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3

Why does the administrator need to know the new password? 2) is actually only a problem if the administrator provides a new password, but not if the temporary password is randomly assigned and communicated to the user by a medium which the administrator can not eavesdrop. Don't let the administrator select the password, and he can no longer get any ...


2

Why you don't make an exception for 2? I mean, if the administrator sets a new password, it doesn't do the verification process of the old passwords. Just sets the new password and flags it so it needs to be changed at next logon. That way you can be sure the administrator has no access to the historical password file. There is a small risk for the ...


1

a business requirement [...] stipulates that a user is not allowed to reuse a previous password. The user cannot reuse her own previous password, but it doesn't prevent a user to reuse a password of somebody else, isn't it? I mean, if Jack and Mary are changing their passwords and Jack types the previous password of Mary, it shouldn't return a error, ...


0

Masking is useless with wss:// aka WebSockets over SSL/TLS. Since it is recommended to use SSL/TLS whenever possible, you can reasonable conclude that masking covers a marginal use case.


0

One of the ideas behind the OAuth system is that the resource provider can check the validity of your auth token and read its claims but NOT issue you a token itself. For that you need to go back to the auth provider and request one with either your username/password or your refresh token. if your resource providers automatically issue a new token when they ...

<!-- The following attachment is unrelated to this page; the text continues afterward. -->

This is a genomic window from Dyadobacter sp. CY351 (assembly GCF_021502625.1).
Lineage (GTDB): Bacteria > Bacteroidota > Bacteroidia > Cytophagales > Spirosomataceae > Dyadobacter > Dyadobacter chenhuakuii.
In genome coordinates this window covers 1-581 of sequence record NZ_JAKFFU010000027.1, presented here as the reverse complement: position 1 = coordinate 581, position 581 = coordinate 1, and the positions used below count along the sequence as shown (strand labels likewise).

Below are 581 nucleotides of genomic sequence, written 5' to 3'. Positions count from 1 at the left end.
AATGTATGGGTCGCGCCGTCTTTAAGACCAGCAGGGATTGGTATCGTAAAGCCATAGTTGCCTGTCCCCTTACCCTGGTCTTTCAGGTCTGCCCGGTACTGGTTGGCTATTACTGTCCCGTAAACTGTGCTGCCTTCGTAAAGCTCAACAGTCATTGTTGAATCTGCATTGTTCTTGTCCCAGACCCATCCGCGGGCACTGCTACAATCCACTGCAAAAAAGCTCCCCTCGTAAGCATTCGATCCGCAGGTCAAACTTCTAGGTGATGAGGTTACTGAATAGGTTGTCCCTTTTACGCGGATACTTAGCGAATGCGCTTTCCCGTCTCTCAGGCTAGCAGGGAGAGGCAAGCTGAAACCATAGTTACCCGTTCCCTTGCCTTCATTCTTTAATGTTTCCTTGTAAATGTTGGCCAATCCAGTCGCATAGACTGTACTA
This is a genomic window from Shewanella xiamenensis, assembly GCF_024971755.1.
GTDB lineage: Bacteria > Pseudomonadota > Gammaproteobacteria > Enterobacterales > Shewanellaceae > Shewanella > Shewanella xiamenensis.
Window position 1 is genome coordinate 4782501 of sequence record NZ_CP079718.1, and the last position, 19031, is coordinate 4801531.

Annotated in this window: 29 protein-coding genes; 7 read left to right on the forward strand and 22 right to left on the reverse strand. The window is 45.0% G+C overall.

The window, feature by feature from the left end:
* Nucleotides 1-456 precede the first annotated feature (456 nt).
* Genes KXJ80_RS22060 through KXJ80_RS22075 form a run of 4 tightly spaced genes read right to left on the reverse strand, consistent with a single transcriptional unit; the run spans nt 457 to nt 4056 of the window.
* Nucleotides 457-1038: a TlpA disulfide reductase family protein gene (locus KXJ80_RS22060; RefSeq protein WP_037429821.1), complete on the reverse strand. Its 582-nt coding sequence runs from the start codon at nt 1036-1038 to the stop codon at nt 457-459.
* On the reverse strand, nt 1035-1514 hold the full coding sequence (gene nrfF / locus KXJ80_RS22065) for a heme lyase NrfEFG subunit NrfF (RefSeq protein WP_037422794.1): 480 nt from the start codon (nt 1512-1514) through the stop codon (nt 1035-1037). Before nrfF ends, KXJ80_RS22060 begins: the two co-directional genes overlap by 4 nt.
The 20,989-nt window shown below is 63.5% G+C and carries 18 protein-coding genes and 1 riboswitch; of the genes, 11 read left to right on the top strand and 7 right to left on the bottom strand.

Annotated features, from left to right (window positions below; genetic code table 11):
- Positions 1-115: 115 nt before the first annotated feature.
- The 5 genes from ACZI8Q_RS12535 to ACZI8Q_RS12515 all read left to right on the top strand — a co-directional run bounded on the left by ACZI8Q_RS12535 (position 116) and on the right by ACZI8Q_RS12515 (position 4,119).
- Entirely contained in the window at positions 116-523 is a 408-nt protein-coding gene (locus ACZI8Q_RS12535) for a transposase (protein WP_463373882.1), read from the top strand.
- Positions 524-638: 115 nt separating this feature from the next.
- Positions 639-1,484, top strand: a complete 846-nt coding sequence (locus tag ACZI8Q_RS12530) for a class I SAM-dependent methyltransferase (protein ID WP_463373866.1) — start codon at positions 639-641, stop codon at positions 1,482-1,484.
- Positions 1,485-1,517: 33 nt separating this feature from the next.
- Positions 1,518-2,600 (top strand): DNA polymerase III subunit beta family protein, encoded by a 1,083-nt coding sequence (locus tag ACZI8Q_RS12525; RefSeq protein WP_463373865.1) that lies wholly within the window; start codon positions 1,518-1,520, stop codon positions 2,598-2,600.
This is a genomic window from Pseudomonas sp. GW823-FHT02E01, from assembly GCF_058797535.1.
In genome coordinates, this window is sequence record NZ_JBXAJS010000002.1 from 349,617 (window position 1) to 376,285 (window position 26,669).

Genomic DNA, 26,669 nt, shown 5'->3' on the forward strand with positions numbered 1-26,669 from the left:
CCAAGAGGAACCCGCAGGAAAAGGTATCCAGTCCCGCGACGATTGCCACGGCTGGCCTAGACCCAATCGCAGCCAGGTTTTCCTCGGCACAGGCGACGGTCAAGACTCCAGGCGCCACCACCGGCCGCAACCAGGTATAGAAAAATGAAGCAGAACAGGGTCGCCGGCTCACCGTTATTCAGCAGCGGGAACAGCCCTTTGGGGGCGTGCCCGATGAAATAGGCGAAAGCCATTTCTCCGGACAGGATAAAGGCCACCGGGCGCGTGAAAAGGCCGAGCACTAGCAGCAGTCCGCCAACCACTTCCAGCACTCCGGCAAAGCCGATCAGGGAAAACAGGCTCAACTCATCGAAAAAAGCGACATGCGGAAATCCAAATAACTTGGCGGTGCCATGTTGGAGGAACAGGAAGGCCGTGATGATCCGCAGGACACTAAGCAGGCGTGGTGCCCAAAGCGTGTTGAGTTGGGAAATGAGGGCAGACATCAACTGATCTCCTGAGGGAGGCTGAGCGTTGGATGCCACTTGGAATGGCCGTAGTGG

3

Many security "holes" are the result of programming mistakes. Programmers necessarily make assumptions about how their programs will be used and sometimes these assumptions are incorrect. A good example is Bobby Tables. At one time it was considered a common practice to accept input from a user, concatenate that with commands to a database, then execute ...


3

Here's a problem with your proposed approach. If you send the requests over HTTP, a 3rd-party can snoop the traffic and pick out the authorization token. Then they could send their own requests to the end-point using the token. Solution: use HTTPS rather than HTTP when doing the initial authorization to obtain the token, and whenever you use the token. ...


3

For the first question, your approach seems correct to me. You consume a token in the sendsms entry that can only be generated by the login endpoint. You could also use a generic token created by login, and not easily guessable (it would be equivalent to a cryptographically generated session ID), used as primary key to a database tuple. There you can store ...



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